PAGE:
It is one of Agnew’s favourite elements of his job that can, at times, generate the most ire: View from the Boundary, where he quizzes celebrity cricket fans during the lunch break of a Test. It is now the longest interview slot on British radio.
“People are queuing up to come on but they can become quite nervous. Roger Lloyd Pack once came on, absolutely lovely bloke, he’s done Shakespeare all over the place, Only Fools and Horses [in which he played Trigger]. But one o’clock comes around and he’s shaking like a leaf.”
Does he do a lot of research? “Loads. You can’t mess up with those.” Who was his favourite interviewee? “Got to be Elton John. He’s a real cricket fan. We’ve got quite a good record for getting Prime Ministers on and, I think at Lord’s this year, we’ll continue that tradition.”
I realise that he has bowled me a tempting half volley on leg stump: does that mean he’s snaffled an interview with Rishi Sunak? But now he’s bowling a tighter line again and refuses to confirm it.
He regrets not getting Tony Blair or Gordon Brown on. He tried for three years to get Jeremy Corbyn, with the then-Labour leader pulling out the day before. David Cameron’s team asked to come on soon after the London riots.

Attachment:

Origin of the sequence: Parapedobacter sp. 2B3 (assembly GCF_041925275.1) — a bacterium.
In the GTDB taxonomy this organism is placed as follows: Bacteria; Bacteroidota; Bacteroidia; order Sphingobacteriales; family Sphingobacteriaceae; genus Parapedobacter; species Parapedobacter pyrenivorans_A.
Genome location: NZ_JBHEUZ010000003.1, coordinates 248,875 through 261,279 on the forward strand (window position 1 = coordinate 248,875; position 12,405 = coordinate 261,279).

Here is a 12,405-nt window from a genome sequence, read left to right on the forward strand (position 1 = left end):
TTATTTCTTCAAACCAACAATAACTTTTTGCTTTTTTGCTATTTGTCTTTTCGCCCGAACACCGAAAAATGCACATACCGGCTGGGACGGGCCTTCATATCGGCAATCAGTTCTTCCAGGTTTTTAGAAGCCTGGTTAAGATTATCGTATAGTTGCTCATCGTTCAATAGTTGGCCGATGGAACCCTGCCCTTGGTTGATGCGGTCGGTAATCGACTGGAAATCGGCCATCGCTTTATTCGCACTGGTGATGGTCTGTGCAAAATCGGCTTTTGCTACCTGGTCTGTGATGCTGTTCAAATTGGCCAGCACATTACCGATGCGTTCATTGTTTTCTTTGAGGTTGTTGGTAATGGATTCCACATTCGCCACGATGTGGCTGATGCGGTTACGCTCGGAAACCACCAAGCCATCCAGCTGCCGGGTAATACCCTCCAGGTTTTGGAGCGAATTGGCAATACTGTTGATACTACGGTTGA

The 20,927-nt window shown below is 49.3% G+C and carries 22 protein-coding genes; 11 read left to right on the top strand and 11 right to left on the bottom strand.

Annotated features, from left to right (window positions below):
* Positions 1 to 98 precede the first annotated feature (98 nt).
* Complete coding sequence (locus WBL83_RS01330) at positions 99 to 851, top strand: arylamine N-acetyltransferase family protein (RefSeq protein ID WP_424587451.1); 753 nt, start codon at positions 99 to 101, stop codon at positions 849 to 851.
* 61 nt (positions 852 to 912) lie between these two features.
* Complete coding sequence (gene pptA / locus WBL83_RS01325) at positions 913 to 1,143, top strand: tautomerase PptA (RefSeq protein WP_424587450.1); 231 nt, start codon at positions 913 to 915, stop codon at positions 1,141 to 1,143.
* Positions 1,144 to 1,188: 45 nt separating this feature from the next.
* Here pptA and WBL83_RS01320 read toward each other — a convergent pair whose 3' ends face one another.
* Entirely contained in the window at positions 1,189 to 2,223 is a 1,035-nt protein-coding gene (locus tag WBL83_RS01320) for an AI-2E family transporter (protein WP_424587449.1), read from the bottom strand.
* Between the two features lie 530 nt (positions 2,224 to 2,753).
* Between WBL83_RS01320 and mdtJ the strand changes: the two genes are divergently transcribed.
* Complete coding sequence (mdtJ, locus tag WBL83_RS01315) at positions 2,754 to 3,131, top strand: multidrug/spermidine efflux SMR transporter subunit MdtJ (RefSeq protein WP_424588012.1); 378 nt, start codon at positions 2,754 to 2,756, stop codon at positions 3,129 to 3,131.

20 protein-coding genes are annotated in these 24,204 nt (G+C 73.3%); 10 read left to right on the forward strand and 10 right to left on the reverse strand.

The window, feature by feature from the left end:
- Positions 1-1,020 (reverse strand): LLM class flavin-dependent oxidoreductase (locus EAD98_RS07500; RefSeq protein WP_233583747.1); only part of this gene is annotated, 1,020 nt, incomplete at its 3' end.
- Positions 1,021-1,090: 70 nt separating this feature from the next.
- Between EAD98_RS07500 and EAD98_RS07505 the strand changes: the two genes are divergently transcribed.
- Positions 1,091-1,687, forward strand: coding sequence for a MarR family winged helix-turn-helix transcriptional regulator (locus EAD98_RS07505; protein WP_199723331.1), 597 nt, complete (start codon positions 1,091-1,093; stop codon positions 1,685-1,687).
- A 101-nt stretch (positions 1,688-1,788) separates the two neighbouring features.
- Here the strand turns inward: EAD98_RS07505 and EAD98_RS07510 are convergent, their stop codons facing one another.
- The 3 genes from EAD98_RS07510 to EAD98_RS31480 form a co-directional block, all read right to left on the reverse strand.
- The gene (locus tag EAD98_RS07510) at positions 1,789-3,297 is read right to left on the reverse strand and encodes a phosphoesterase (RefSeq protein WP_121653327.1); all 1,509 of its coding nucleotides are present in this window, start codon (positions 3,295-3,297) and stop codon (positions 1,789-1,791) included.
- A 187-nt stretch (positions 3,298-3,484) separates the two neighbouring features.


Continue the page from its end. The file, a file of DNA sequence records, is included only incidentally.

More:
“They probably thought: ‘Good old Aggers. It’ll be a nice easy ride.’ Well, I don’t work like that.” He phoned up Nick Robinson and asked him what he should ask. The result was a series of rip-snorting questions. “Cameron was a bit taken aback. We finished and he said: ‘You did a Paxman on me!’”
Our time is nearly up, Agnew has to shoot off to start commentating. He sits down seconds before going live. When I peer into the box, he’s sitting next to Andy Zaltzman, the TMS statistician, gazing down on the game and talking into the red microphone. When he finishes, he comes out again after doing his stint on air. I mention this well-known superstition. “I know, how stupid does this sound? I actually do literally fight over getting the red microphone.”